15 Oct 2016

NASA’s Moon mapper Ewen Whitaker dies

hartmann_spotEwen Whitaker never walked on the moon but he mapped it and named its features. His work made it possible to select sites where Neil Armstrong and the Apollo astronauts were able to land safely and explore the lunar surface.

Whitaker, the last original member of the University of Arizona's Lunar and Planetary Laboratory, died Tuesday at the age of 94.

He was hired by LPL Director Gerard Kuiper to help create an atlas of the moon, first at Yerkes Observatory at the University of Chicago and later at the UA, where Kuiper established the Lunar and Planetary Lab in 1960.

When President John F. Kennedy announced in 1961 that America would land on the moon by the end of the decade, moon-mapping became critical to that effort and the lab grew exponentially.

According to the Lunar and Planetary Lab's website history, Whitaker pioneered the technique of combining ultra-violet and infrared images of the moon's surface to make compositional maps. The maps were "instrumental to the selection of landing sites for the Surveyor and Apollo missions."

Planetary scientist William Hartmann, one of the laboratory's first three graduate students, said Whitaker was an unassuming man with "a wonderful sense of humor. He was this jolly, witty English guy, just a generally wonderful person to be around."

"When the famous scientists of the day would visit, it was really remarkable — they did not know as much about the moon and planets as Ewen did. He knew each mountain and each crater and each crag and he knew the names of them," Hartmann said.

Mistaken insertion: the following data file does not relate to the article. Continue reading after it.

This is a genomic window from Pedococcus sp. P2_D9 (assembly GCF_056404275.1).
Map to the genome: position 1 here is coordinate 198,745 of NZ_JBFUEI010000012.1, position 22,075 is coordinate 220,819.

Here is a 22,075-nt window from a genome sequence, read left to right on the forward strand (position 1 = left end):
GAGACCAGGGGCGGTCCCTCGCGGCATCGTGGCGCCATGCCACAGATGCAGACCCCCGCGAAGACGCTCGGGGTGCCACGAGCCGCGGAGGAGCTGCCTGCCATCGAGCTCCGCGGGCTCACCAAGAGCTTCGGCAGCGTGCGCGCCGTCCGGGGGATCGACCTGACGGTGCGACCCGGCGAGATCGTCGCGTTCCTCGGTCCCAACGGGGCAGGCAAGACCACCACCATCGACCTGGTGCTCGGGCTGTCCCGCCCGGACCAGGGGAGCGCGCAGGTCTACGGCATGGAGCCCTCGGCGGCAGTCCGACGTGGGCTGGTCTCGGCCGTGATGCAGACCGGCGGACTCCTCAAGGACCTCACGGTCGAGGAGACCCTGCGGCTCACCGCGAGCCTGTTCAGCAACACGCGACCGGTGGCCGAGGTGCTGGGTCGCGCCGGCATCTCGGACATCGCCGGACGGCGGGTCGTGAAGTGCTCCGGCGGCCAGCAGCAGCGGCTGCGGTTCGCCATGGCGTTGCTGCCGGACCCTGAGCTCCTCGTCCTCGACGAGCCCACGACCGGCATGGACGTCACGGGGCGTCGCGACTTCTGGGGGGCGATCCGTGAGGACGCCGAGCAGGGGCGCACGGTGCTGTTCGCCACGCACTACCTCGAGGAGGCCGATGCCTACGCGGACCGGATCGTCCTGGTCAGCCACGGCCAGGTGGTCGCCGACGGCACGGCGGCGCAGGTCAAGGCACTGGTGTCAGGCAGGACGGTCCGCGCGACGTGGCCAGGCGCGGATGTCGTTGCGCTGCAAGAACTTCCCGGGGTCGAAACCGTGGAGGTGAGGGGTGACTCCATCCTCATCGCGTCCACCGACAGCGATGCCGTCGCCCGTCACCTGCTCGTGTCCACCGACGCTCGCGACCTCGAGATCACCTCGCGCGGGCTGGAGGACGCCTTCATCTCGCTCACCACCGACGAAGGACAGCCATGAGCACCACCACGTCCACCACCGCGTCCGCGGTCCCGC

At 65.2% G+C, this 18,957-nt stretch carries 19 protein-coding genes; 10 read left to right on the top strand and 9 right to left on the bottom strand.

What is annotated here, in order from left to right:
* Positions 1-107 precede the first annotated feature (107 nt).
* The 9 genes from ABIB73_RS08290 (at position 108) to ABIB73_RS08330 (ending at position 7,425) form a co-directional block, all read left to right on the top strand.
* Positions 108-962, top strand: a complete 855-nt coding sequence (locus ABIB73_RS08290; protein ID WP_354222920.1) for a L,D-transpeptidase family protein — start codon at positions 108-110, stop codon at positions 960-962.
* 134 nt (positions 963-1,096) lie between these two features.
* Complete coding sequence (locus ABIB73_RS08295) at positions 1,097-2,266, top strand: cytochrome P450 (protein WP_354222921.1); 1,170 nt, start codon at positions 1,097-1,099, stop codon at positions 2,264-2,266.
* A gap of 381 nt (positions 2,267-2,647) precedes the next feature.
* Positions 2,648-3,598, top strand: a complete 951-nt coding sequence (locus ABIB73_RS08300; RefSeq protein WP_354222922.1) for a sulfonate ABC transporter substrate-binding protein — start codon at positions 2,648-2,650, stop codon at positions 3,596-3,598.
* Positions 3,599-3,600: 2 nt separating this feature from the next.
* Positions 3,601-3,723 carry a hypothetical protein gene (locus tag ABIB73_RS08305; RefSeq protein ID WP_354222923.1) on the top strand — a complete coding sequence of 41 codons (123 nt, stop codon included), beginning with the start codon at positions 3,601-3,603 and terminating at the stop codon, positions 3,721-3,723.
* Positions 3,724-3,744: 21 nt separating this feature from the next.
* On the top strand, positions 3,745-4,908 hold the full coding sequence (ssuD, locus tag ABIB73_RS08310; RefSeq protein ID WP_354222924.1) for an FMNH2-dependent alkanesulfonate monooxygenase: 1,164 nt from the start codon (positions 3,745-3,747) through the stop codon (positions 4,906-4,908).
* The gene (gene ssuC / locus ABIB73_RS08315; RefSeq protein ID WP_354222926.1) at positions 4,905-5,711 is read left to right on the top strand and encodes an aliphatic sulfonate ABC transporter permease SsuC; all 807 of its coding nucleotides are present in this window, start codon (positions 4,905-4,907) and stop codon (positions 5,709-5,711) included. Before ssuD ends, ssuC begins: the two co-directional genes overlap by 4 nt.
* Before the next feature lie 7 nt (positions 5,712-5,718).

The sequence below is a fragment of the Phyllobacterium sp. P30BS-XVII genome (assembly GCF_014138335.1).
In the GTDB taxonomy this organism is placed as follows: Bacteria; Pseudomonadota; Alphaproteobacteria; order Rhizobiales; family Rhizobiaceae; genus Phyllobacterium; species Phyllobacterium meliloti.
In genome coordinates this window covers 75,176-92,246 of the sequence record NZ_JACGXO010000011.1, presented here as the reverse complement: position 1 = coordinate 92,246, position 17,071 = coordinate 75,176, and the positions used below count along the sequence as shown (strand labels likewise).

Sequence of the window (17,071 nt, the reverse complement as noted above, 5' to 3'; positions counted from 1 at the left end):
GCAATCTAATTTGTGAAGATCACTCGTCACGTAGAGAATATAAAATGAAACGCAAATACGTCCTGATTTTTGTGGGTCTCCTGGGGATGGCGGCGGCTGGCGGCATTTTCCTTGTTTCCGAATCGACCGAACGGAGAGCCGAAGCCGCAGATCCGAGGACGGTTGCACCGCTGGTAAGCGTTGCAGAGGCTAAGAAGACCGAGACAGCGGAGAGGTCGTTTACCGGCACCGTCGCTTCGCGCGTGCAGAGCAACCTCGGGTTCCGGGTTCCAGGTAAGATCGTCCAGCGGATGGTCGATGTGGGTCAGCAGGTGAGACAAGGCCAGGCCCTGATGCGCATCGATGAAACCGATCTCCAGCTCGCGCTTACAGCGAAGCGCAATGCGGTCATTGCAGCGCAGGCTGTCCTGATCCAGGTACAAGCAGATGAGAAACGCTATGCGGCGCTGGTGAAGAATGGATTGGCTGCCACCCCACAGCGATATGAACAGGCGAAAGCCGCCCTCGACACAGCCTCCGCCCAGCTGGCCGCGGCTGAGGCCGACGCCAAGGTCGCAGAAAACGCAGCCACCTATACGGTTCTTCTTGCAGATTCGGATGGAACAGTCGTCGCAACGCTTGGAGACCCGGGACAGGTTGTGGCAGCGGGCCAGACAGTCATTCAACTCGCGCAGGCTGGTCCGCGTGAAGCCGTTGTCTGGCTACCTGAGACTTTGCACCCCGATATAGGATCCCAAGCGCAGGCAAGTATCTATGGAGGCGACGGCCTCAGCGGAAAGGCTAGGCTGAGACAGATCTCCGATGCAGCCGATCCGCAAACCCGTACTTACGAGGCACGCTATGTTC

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Whitaker was born in England and was astronomer at the Royal Observatory in Greenwich when he saw Kuiper speak at a conference in Ireland in 1955.

Kuiper was enlisting help for creating a moon atlas, something Whitaker had already started. Whitaker, in a history he wrote about the early days of LPL, said he later found out that he was the only one to respond to Kuiper's request.

At the UA, he wrote: "We started up in very humble surroundings. We had one Quonset hut where the Science Library is now."

The team soon moved to the new Physics and Atmospheric Sciences building and by 1965, with the space race heating up, Kuiper secured NASA funds for a new building, now named the Kuiper Space Sciences Building.

Whitaker retired from the UA in 1987, but he continued to participate in its programs, especially the Apollo gatherings, said Maria Schuchardt, data manager of the Space Imagery Center at the lab.

"Throughout the years, he didn’t have a computer, so a lot of people would get in touch with me to ask him questions about the moon. The last time I saw him, somebody was asking about the Surveyor mission, so I dropped the email off at his house. He was always kind and gentle and just a delight to be with," she said.

LPL Director Tim Swindle called Whitaker "our remaining link to the founding of the lab and very much a part of its history."

"He was gracious, he was lovable, and in the 1960s, he knew more about the moon than any person in history."

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